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Phased Arrays - Beyond Radio Astronomy (2)

Submitter: Michael Garrett
Description: In a series of ASTRON-JIVE daily images, we take a look at the application of phased array antenna technology beyond radio astronomy. In this the second AJDI of the series, we focus on active phased array radar (PAR) systems used for weather and storm monitoring - these systems have been tested in the field over the last decade, evolving from arrays that have been used in military applications since the mid-1970s. A good example of systems now being tested around the world is the Multi-function Phased-Array Radar (MPAR) currently being developed by NOAA's National Severe Storms Laboratory's (NSSL) National Weather Radar Testbed (NWRT) group in Oklahoma, USA (see images above). Operating at S-band, a major advantage of the MPAR concept is the speed at which the entire sky can be scanned compared to conventional, singel-beam parabolic radar systems. In addition, there are the usual advantages of no moving parts - rotating radar systems have limited lifetimes and costly maintenance overheads in order to remain continually on the move. All this translates into lower cost systems and much faster response times for MPAR installations in terms of providing longer lead-times on severe weather warnings i.e. in the end it can really save lives. Further information on the characteristics of this system are available via Torres et al. 2011: http://cimms.ou.edu/~torres/Documents/AMS%20IIPS%202011.pdf and a good video on the topic can be found at: http://www.nssl.noaa.gov/news/video/mpar_symposium_07/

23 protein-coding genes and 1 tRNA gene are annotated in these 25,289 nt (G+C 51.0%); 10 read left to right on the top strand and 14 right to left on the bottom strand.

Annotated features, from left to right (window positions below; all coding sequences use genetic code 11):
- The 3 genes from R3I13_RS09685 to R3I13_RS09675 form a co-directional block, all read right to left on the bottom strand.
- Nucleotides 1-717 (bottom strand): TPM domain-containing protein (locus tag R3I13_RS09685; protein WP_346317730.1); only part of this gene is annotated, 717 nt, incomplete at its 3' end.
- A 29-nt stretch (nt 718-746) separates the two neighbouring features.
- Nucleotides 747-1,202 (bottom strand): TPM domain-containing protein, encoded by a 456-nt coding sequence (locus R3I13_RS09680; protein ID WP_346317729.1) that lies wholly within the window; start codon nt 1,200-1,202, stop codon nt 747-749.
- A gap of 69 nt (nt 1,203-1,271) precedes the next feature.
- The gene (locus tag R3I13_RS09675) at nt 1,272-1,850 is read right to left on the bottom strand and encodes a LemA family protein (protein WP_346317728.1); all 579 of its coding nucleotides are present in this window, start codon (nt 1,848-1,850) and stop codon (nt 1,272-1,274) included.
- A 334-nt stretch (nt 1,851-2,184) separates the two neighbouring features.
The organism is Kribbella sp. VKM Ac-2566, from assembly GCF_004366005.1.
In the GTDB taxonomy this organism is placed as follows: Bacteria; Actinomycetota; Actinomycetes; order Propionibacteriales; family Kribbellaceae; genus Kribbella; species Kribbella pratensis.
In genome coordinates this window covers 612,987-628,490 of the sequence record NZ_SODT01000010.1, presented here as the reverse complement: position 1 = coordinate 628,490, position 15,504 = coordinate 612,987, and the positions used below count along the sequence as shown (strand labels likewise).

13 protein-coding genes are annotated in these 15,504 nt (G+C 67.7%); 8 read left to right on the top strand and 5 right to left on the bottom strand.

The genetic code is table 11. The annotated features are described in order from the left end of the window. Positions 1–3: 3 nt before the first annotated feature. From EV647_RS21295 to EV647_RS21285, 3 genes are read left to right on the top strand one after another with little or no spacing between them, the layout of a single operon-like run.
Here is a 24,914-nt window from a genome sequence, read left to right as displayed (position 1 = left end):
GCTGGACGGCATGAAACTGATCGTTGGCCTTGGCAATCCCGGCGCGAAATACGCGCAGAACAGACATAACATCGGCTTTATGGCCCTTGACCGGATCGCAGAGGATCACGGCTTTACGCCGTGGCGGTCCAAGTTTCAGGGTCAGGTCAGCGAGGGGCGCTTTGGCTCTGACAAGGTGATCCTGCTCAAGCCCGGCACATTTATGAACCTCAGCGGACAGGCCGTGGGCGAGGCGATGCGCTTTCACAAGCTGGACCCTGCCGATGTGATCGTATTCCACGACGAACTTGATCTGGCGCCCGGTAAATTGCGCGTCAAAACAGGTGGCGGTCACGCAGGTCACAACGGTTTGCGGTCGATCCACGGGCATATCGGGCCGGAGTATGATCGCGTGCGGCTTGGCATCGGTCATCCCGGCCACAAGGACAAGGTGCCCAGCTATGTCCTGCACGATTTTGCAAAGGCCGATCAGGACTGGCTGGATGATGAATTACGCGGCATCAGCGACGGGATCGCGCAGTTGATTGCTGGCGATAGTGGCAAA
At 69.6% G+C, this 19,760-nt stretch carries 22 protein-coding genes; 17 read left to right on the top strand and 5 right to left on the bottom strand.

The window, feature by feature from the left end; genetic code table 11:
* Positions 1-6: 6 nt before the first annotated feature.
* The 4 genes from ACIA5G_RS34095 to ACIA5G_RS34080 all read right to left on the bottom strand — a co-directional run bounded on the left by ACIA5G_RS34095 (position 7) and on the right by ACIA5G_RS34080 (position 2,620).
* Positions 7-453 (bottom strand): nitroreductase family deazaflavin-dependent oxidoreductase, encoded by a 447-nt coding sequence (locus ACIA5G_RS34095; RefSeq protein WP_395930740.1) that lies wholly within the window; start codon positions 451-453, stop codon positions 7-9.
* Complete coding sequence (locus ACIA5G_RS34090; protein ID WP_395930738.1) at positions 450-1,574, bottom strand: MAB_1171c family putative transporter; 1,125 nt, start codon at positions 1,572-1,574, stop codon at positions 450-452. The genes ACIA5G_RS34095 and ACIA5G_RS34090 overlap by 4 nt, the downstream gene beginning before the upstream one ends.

Mobile MPAR systems like the one shown in the image above (bottom right) are also being developed - this image shows the US Navy Postgraduate School's (NPS) X-band testbed system that is currently undergoing calibration exercises. Apart from the advantages mentioned earlier, flat phased array systems are clearly much more sturdy and durable, than exposed parabolic systems. The speed at with MPARs can scan an incoming storm is also permitting new research to be conducted on how large storms develop and dissipate, on both temporal and spatial scales that have hitherto been impossible to probe. That's constraining new theories of storm theory that will also help weather prediction in general.
Copyright: ASTRON & NOAA, NPS (images)
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